Fly Fishing The Crooked River
Our first stop was the Crooked River, south of Prineville. The Crooked flows out of the Bowman Dam through rugged canyons dotted with sage, juniper and pine. State Highway 27 parallels the river for much of its route, offering anglers easy access. Thanks to its modest size and flow, the Crooked is an easy river to wade. This, combined with plentiful numbers of native rainbows and mountain whitefish, makes it a great spot for beginning anglers.
Fly Fishing The Crooked River
In the winter, the Crooked draws seasoned anglers from points near and far—mainly because of prolific blue-winged olive hatches that occur with almost clocklike regularity. These members of the mayfly family tend to appear on the river's surface in the early afternoon, and the trout are generally not far behind. The day of our visit, the hatch began just before noon and lasted until nearly 3:00, and there were enough bugs to keep the trout slurping.
03_crooked
In the course of the afternoon, Hamilton and I hooked and released a number of the Crooked's wild rainbows—a strain of fish indigenous to the region, called redband. The fish we found were not particularly large—a specimen of 12 inches was the lunker of the day—but they were beautiful, with lovely muted spots and a blush of pink across the gill plates. Knowing that these fish and their ancestors have called the Crooked home for countless eons made our brief encounter with them all the more satisfying.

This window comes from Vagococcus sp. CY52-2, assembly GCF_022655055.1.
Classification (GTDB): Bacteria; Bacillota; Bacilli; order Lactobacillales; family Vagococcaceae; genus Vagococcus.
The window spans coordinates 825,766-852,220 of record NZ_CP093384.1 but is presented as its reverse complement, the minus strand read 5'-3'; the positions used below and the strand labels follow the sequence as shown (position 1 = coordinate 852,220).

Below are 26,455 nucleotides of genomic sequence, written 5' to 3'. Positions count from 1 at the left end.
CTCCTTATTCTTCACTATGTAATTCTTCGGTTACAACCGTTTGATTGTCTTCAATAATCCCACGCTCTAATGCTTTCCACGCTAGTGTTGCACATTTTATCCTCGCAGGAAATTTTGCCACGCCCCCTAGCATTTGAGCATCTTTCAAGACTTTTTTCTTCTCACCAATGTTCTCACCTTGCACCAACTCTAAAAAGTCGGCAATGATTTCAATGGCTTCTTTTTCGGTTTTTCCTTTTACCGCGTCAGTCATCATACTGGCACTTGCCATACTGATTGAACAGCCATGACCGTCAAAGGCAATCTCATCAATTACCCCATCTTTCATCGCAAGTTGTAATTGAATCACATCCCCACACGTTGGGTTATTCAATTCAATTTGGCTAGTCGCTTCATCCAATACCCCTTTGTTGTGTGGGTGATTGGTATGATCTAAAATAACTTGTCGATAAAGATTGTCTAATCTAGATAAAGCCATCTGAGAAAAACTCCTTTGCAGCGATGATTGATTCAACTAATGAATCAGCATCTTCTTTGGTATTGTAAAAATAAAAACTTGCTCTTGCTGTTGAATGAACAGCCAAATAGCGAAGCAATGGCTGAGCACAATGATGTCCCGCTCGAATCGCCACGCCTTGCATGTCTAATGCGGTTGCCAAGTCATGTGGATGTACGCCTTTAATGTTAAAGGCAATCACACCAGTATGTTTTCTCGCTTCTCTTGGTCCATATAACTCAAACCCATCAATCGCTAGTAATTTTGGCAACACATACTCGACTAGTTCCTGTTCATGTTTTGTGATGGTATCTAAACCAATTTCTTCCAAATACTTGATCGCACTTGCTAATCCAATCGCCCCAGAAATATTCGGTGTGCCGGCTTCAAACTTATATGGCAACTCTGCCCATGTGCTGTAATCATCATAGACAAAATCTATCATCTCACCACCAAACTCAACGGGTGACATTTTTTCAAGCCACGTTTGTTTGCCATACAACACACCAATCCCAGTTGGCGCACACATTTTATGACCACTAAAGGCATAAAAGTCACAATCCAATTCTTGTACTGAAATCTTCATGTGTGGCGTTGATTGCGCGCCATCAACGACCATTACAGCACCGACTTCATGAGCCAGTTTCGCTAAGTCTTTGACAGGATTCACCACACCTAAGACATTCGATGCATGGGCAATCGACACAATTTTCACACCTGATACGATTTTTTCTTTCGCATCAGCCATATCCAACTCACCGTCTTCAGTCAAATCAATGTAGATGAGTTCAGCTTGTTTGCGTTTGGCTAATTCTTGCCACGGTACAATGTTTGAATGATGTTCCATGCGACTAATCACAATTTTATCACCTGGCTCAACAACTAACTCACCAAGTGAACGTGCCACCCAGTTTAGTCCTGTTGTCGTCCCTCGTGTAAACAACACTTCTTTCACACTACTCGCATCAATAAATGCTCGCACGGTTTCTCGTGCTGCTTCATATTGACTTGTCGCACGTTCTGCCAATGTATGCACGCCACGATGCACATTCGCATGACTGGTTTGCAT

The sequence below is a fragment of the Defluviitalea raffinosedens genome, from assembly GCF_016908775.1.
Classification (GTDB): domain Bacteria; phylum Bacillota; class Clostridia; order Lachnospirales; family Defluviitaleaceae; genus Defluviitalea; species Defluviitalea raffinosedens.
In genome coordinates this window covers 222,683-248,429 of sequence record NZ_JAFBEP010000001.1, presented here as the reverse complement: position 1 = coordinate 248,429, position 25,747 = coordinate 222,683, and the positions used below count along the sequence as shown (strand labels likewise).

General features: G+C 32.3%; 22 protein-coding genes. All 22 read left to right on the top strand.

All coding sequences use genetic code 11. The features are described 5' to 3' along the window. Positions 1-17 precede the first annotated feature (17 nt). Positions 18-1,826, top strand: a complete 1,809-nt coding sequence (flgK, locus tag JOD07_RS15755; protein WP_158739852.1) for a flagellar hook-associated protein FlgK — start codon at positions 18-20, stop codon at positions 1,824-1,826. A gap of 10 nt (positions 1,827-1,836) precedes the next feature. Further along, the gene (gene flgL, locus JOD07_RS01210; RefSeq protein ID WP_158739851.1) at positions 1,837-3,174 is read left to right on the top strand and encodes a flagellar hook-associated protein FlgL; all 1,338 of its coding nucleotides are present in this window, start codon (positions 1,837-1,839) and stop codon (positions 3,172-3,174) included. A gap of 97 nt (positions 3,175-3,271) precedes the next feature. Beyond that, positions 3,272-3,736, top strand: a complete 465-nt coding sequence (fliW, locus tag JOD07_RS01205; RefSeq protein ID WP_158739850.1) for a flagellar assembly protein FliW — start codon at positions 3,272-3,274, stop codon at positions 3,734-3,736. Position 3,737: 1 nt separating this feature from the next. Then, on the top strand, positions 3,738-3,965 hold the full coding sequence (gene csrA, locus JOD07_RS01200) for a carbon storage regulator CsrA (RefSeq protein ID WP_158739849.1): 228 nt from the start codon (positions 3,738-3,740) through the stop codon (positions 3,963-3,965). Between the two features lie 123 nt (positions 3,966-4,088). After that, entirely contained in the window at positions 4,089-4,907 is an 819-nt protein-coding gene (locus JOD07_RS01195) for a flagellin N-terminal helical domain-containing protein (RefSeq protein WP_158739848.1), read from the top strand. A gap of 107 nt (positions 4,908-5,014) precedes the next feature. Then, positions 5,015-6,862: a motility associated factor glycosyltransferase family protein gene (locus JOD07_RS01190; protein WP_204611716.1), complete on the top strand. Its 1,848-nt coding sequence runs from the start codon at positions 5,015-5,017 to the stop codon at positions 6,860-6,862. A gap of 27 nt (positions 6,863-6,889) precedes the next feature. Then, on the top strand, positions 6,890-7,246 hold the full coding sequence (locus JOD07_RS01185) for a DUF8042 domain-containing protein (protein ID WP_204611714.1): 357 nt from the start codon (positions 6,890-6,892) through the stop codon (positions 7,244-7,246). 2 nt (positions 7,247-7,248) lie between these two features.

Downtown Bend
Once a sleepy lumber town, Bend has become a magnet for outdoors-oriented vacationers and big city émigrés from up and down the West Coast. While it may be the region's sunny climate, trout streams, ski slopes, mountain bike trails and other outdoor opportunities that first draw visitors to Bend, the city's urban amenities—celebrated eateries, award-winning breweries like Bend Brewing Company and a vibrant nightlife scene with more than a dozen venues featuring live music—will keep them coming back.
900 Wall Restaurant
For dinner our first, night we took advice from a local and went to 900 Wall. The restaurant's open floor plan, with exposed brick walls, polished wood floors and an open kitchen with a brick oven front and center, set the tone for the meal. Although 900 Wall has an extensive wine and cocktail list, we opted for local ales: a Sinister Black Ale from 10 Barrel Brewery for me, and a Deschutes Brewery Jubelale (conditioned in oak pinot noir barrels for added depth and complexity) for Hamilton. The menu that evening ranged from vegetable tart to flat iron steak with piquillo peppers, but it changes according to the season and what's fresh that day.
Bar at McMenamins Old St. Francis School.
Our home for the night was McMenamin's Old St. Francis School. The hotel was once a Catholic school, originally built in 1936. The property was renovated in 2004 with luxe additions, including a Turkish-style soaking pool, a movie theater, a restaurant, three pubs (including the Old St. Francis Pub shown here) and music venues. The night of our stay, we heard local up-and-comer Eric Tollefson and his band, the World's Greatest Lovers, in a packed room at one of the hotel's music venues, Father Luke's Room.
McMenamins Old St. Francis School